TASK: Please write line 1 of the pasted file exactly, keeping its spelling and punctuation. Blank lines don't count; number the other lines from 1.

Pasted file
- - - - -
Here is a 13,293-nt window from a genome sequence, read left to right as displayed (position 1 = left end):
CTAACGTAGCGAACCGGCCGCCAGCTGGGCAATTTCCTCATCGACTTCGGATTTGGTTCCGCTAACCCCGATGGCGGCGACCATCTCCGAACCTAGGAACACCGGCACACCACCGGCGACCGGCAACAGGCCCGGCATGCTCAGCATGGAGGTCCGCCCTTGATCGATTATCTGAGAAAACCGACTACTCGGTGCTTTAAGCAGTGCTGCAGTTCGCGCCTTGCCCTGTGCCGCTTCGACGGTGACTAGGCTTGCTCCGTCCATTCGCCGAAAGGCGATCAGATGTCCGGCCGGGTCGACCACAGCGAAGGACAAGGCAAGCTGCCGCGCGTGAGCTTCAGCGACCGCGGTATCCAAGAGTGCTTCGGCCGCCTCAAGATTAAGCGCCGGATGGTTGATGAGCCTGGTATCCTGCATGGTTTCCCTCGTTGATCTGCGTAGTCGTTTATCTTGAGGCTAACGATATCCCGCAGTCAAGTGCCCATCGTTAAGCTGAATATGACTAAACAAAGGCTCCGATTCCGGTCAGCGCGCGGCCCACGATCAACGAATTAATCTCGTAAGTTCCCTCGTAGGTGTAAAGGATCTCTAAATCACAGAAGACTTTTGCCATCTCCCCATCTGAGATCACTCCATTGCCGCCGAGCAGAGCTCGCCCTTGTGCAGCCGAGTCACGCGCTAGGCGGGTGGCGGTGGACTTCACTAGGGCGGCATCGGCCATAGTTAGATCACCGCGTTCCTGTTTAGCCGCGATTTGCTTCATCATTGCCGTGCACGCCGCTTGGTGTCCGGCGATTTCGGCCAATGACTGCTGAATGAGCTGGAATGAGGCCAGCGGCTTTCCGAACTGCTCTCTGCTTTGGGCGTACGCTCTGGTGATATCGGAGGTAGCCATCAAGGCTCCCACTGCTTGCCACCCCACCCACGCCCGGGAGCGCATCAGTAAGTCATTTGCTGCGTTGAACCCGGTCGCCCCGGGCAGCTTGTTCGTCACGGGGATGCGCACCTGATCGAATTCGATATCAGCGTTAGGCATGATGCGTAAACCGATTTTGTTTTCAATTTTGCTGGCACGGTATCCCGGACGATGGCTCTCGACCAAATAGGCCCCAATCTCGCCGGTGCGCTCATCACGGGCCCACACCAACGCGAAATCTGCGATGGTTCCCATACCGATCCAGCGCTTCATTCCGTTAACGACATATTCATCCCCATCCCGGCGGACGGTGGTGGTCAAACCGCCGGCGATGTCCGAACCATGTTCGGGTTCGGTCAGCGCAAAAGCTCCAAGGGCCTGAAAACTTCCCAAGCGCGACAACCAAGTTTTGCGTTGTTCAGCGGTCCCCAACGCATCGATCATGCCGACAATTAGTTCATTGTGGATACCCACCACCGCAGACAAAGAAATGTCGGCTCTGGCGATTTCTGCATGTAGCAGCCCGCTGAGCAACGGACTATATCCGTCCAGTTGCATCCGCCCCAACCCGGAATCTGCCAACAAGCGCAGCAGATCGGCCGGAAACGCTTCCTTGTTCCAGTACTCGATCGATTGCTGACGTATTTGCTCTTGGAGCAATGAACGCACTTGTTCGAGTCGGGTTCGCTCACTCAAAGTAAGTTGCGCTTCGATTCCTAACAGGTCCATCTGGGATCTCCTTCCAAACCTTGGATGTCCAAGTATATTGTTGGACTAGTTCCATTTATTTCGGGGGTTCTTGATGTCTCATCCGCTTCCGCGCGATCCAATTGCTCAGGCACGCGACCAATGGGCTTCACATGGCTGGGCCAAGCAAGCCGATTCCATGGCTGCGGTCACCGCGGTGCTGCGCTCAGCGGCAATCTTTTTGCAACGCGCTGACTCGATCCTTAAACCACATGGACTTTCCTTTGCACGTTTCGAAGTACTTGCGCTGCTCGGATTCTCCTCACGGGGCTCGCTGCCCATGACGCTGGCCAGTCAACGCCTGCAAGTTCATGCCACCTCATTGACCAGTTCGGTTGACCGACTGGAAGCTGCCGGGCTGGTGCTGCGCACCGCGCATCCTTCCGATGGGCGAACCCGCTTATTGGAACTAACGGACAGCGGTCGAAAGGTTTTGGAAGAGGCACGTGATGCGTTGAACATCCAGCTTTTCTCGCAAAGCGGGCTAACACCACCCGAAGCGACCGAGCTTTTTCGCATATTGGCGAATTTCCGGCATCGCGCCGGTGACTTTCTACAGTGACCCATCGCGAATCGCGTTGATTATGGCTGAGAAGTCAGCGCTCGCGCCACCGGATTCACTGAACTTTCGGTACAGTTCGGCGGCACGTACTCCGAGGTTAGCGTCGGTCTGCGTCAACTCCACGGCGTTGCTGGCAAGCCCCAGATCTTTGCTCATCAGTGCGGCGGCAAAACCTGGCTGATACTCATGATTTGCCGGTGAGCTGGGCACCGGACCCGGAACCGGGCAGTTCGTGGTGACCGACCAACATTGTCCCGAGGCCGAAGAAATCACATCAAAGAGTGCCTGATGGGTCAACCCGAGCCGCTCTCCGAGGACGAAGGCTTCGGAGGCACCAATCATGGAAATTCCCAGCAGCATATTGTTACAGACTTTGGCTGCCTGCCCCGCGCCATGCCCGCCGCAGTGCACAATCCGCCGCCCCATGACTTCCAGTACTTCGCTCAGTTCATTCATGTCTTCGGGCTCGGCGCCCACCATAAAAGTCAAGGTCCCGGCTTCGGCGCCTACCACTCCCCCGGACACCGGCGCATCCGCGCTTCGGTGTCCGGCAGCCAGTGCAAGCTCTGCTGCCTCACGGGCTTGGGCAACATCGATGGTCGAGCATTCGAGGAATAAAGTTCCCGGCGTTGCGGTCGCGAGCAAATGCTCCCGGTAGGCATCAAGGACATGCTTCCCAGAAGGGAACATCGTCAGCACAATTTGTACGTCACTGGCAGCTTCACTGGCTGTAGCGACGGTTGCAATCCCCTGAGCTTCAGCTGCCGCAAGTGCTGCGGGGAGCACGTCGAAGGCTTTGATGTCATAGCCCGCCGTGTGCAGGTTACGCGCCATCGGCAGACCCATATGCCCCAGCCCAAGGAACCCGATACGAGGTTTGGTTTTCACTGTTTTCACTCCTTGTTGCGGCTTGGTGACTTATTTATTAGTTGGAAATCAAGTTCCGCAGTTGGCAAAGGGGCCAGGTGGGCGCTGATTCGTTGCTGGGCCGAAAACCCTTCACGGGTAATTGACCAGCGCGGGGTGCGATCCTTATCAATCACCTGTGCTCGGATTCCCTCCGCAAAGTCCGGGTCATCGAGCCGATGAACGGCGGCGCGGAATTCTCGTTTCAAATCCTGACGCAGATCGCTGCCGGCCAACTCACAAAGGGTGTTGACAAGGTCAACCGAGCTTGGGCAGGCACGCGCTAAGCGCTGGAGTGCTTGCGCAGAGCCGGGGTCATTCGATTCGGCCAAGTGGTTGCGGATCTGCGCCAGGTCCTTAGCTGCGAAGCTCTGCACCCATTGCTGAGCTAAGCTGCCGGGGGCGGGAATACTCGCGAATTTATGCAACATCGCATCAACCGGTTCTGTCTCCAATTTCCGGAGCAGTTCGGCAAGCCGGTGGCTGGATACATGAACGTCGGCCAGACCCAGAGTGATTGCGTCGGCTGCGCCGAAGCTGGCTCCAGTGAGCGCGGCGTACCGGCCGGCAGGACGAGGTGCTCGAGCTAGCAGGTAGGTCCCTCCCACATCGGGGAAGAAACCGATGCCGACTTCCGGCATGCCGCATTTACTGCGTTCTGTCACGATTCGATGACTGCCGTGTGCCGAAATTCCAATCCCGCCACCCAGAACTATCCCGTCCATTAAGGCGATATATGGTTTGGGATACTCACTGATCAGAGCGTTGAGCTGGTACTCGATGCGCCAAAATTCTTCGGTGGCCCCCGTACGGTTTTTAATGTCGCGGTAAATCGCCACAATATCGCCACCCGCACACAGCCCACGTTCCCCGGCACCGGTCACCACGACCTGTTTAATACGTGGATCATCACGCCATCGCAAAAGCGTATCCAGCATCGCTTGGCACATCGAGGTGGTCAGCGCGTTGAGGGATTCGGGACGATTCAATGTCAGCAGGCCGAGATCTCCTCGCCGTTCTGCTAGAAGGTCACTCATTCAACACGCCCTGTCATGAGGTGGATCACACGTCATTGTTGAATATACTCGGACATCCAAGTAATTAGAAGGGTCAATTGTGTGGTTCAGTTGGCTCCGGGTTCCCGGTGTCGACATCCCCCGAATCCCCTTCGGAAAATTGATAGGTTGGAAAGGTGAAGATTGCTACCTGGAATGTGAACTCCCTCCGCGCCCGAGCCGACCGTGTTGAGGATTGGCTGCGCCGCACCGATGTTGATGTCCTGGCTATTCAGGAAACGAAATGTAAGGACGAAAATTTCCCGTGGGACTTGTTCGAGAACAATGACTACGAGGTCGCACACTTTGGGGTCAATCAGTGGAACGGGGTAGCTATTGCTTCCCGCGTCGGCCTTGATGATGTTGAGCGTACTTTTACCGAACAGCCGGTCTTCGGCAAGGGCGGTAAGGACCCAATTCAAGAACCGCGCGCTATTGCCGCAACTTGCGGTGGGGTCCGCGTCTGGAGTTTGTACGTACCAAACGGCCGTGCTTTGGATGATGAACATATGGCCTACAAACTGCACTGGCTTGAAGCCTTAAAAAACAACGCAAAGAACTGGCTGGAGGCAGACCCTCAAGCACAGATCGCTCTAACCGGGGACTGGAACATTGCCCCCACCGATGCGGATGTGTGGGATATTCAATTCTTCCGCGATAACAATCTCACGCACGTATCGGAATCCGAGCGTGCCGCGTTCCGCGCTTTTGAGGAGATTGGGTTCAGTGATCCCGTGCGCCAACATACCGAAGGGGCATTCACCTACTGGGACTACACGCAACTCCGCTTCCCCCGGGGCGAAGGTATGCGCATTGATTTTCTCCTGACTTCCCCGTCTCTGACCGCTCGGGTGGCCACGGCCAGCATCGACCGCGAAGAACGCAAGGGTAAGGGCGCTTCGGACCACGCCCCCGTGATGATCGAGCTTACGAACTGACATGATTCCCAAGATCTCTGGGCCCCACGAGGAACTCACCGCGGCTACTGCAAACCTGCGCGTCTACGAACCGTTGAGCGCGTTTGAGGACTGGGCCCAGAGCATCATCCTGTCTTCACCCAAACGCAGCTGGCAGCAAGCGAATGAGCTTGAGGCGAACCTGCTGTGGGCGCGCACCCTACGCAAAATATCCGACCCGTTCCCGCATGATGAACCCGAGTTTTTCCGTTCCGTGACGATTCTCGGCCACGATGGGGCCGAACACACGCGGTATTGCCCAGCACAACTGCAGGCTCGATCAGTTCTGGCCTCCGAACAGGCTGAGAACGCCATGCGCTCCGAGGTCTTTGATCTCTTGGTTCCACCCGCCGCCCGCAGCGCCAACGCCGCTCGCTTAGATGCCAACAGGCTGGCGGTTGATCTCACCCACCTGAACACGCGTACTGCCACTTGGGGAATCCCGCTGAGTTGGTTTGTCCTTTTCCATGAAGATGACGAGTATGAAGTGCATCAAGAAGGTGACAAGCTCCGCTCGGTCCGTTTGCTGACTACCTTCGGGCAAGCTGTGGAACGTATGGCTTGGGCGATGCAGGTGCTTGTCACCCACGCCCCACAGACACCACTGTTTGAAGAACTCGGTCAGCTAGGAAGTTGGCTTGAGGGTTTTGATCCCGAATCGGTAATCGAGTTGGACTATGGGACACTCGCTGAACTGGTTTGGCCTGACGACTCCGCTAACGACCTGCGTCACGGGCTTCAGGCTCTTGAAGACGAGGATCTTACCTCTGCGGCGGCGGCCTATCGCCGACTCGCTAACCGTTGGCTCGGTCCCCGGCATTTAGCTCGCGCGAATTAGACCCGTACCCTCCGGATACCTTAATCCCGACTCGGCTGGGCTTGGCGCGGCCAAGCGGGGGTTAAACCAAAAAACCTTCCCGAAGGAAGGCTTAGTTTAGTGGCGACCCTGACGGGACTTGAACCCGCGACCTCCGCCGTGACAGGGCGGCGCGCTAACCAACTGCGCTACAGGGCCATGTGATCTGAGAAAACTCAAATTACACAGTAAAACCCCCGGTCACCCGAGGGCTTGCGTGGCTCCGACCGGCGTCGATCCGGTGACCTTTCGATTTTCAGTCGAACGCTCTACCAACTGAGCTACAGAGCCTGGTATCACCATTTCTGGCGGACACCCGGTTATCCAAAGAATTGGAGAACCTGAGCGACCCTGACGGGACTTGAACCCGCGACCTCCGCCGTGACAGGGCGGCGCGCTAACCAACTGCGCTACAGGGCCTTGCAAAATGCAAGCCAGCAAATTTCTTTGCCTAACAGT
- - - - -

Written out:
Here is a 13,293-nt window from a genome sequence, read left to right as displayed (position 1 = left end):